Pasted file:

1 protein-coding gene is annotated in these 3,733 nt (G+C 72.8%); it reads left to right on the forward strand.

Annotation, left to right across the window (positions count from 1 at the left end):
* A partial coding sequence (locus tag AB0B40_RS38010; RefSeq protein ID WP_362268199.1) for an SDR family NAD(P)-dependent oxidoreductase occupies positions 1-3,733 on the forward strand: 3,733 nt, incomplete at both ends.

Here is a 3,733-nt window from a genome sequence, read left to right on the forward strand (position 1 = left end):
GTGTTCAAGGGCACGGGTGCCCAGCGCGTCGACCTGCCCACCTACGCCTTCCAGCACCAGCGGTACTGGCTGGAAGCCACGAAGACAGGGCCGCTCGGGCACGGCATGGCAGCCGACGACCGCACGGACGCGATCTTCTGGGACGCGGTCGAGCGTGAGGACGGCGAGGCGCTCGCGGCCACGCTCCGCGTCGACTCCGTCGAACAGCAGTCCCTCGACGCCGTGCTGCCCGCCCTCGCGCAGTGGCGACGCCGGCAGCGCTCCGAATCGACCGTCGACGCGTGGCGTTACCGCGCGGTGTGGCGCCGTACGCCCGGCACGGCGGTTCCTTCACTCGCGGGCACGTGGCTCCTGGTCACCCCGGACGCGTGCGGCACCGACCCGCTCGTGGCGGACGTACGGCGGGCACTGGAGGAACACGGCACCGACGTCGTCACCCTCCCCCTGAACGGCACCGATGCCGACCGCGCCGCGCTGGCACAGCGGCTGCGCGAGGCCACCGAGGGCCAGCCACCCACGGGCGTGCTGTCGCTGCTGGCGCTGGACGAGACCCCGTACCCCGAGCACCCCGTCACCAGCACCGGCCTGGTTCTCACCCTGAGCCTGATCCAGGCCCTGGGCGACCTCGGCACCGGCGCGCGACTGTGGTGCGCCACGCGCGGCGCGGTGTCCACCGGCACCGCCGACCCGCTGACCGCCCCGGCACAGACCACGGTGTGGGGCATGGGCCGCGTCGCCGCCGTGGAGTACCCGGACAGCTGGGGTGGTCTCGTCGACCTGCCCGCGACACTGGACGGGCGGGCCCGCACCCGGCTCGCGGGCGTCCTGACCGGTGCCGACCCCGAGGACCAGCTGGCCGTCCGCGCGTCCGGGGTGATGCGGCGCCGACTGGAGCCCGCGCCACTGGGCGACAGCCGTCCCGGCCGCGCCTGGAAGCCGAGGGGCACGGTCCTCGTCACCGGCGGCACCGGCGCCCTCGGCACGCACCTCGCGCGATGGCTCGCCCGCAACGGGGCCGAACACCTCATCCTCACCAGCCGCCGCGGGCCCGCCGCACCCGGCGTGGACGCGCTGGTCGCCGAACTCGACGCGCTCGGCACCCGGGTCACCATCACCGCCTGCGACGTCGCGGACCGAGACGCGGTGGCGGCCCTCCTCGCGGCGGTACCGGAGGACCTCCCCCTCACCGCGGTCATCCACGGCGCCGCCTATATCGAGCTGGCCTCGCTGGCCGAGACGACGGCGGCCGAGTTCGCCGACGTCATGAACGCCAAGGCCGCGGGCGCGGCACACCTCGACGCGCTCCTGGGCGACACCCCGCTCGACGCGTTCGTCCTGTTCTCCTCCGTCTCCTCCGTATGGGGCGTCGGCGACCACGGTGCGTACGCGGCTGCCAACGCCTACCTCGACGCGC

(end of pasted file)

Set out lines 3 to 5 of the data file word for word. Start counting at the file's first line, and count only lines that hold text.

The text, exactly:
* A partial coding sequence (locus tag AB0B40_RS38010; RefSeq protein ID WP_362268199.1) for an SDR family NAD(P)-dependent oxidoreductase occupies positions 1-3,733 on the forward strand: 3,733 nt, incomplete at both ends.

Here is a 3,733-nt window from a genome sequence, read left to right on the forward strand (position 1 = left end):
GTGTTCAAGGGCACGGGTGCCCAGCGCGTCGACCTGCCCACCTACGCCTTCCAGCACCAGCGGTACTGGCTGGAAGCCACGAAGACAGGGCCGCTCGGGCACGGCATGGCAGCCGACGACCGCACGGACGCGATCTTCTGGGACGCGGTCGAGCGTGAGGACGGCGAGGCGCTCGCGGCCACGCTCCGCGTCGACTCCGTCGAACAGCAGTCCCTCGACGCCGTGCTGCCCGCCCTCGCGCAGTGGCGACGCCGGCAGCGCTCCGAATCGACCGTCGACGCGTGGCGTTACCGCGCGGTGTGGCGCCGTACGCCCGGCACGGCGGTTCCTTCACTCGCGGGCACGTGGCTCCTGGTCACCCCGGACGCGTGCGGCACCGACCCGCTCGTGGCGGACGTACGGCGGGCACTGGAGGAACACGGCACCGACGTCGTCACCCTCCCCCTGAACGGCACCGATGCCGACCGCGCCGCGCTGGCACAGCGGCTGCGCGAGGCCACCGAGGGCCAGCCACCCACGGGCGTGCTGTCGCTGCTGGCGCTGGACGAGACCCCGTACCCCGAGCACCCCGTCACCAGCACCGGCCTGGTTCTCACCCTGAGCCTGATCCAGGCCCTGGGCGACCTCGGCACCGGCGCGCGACTGTGGTGCGCCACGCGCGGCGCGGTGTCCACCGGCACCGCCGACCCGCTGACCGCCCCGGCACAGACCACGGTGTGGGGCATGGGCCGCGTCGCCGCCGTGGAGTACCCGGACAGCTGGGGTGGTCTCGTCGACCTGCCCGCGACACTGGACGGGCGGGCCCGCACCCGGCTCGCGGGCGTCCTGACCGGTGCCGACCCCGAGGACCAGCTGGCCGTCCGCGCGTCCGGGGTGATGCGGCGCCGACTGGAGCCCGCGCCACTGGGCGACAGCCGTCCCGGCCGCGCCTGGAAGCCGAGGGGCACGGTCCTCGTCACCGGCGGCACCGGCGCCCTCGGCACGCACCTCGCGCGATGGCTCGCCCGCAACGGGGCCGAACACCTCATCCTCACCAGCCGCCGCGGGCCCGCCGCACCCGGCGTGGACGCGCTGGTCGCCGAACTCGACGCGCTCGGCACCCGGGTCACCATCACCGCCTGCGACGTCGCGGACCGAGACGCGGTGGCGGCCCTCCTCGCGGCGGTACCGGAGGACCTCCCCCTCACCGCGGTCATCCACGGCGCCGCCTATATCGAGCTGGCCTCGCTGGCCGAGACGACGGCGGCCGAGTTCGCCGACGTCATGAACGCCAAGGCCGCGGGCGCGGCACACCTCGACGCGCTCCTGGGCGACACCCCGCTCGACGCGTTCGTCCTGTTCTCCTCCGTCTCCTCCGTATGGGGCGTCGGCGACCACGGTGCGTACGCGGCTGCCAACGCCTACCTCGACGCGC